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A Can-Do View Cuts Into Trash

April 22, 1999|CONNIE KOENENN

For the final Earth Day of the decade, environmental groups are making a big push to remind consumers that one person can make a difference, and often just the smallest behavior modification can bring big results.

For instance, if it seems a waste of time to shuffle cans and bottles to the recycling bin, consider this bulletin from the California Department of Conservation. Since the state introduced its beverage-container recycling program 13 years ago, Californians have recycled more than 100 billion cans and bottles. To put this into perspective, the department offered some fun factoids:

* During those 13 years, Californians have recycled more than 20,000 beverage containers every minute of every day, around the clock.

* Contents of the beverage containers would fill roughly 21,175 Olympic-size swimming pools.

* Length of the beverage containers would extend more than 357 times around the equator.

* If aluminum cans were used to make 747 airplanes, the number of tons recycled would be enough to manufacture 48 jumbo jets.

* The amount of electricity saved by recycling is enough to power every television in California for nearly 15 years.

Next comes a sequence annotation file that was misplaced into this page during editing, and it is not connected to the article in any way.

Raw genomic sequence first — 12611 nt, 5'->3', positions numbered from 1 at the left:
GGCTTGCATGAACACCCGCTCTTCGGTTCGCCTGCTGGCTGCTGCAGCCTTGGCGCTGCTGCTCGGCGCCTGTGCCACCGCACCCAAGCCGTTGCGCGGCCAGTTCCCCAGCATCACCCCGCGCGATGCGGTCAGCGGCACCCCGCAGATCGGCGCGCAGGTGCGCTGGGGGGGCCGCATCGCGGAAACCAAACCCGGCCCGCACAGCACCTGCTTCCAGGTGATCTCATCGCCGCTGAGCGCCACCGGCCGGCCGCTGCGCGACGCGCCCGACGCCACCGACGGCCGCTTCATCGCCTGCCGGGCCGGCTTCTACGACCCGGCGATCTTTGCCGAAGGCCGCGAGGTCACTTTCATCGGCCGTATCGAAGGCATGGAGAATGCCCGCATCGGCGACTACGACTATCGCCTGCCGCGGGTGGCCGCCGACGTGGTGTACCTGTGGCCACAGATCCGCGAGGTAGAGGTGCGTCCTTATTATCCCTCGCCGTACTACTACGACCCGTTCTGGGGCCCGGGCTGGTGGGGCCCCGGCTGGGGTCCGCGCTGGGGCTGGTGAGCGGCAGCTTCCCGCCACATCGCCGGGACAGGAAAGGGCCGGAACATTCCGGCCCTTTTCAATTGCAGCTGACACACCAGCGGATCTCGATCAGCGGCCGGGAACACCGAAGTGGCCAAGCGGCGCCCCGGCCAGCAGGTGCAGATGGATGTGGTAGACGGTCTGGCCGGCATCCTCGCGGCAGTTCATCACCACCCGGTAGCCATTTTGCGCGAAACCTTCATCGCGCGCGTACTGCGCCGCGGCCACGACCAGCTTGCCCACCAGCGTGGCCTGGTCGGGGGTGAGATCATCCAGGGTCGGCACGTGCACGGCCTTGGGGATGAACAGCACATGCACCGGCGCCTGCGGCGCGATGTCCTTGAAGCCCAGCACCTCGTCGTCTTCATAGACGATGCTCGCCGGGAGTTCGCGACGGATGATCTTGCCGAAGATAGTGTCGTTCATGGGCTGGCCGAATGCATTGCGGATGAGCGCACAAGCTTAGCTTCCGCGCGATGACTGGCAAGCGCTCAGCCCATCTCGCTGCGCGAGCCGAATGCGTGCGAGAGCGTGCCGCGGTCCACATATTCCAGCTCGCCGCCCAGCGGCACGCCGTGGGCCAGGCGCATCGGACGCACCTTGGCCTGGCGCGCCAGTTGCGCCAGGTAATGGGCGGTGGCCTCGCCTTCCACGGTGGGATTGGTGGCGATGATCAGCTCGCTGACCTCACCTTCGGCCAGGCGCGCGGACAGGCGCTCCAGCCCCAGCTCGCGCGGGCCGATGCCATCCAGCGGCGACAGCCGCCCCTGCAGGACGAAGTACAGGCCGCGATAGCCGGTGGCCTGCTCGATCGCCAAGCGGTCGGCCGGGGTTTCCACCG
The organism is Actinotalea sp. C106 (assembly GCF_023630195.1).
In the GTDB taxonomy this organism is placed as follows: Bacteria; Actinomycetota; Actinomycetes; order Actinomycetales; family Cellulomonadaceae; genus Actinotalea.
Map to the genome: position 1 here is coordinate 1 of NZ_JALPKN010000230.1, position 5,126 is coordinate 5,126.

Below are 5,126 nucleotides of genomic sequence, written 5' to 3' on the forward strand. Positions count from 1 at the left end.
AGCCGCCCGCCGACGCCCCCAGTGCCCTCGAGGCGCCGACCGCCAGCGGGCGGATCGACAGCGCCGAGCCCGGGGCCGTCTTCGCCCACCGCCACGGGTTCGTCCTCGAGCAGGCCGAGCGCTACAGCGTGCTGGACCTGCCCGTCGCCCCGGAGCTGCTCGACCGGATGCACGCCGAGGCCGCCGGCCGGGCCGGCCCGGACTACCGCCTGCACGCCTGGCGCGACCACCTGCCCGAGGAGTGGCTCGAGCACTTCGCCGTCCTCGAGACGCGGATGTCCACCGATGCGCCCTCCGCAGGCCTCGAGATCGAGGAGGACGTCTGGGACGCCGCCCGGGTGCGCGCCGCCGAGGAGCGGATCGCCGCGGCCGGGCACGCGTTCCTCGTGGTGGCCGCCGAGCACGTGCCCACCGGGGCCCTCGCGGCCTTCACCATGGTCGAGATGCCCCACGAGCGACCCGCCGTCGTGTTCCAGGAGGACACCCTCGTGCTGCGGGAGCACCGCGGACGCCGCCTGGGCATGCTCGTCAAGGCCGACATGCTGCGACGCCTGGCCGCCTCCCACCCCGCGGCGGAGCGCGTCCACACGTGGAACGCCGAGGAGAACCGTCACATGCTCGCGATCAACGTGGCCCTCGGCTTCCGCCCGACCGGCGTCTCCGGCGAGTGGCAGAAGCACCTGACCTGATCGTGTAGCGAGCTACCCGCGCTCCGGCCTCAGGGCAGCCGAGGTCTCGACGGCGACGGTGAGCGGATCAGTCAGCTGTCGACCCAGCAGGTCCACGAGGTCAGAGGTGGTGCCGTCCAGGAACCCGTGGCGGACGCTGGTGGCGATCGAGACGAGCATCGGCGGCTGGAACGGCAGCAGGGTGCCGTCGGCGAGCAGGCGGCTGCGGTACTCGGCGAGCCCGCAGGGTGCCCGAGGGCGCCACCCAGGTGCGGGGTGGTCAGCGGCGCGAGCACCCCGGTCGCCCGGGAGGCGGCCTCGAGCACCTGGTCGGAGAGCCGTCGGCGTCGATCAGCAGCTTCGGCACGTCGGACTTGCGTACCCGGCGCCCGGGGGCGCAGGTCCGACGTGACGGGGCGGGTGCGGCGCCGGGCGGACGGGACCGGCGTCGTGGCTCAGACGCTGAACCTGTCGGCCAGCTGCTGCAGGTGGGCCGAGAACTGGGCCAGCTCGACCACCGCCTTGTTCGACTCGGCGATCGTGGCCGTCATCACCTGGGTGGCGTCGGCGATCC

* In recycling 100 billion beverage containers, Californians have redeemed $250 million in deposit fees--enough to purchase a year's worth of groceries for 25,000 people.

Even easier than recycling is adjusting your shopping patterns to focus on simpler packaging, says the current environmental newsletter, Use Less Stuff Report, which highlights a new packaging study commissioned by the National Consumers League in Washington, D.C.

The study examined 40 grocery products and measured the different types of packaging used to market them. For instance, buying beer in aluminum cans versus glass bottles will reduce the weight of packaging refuse by more than 165 pounds a year, and that's consuming one six-pack a week. Juice in plastic jugs saves almost 67 pounds over glass bottles. And such efforts can be economical--the average family could save $150 a year by simply buying cereal in bags rather than boxes and buying the economy size.

In short, if you shop smart, you can "save cash and slash trash," promises the ULS Report, which can be reached online at, or by mail at ULS Report, P.O. Box 130116, Ann Arbor, MI 48113.

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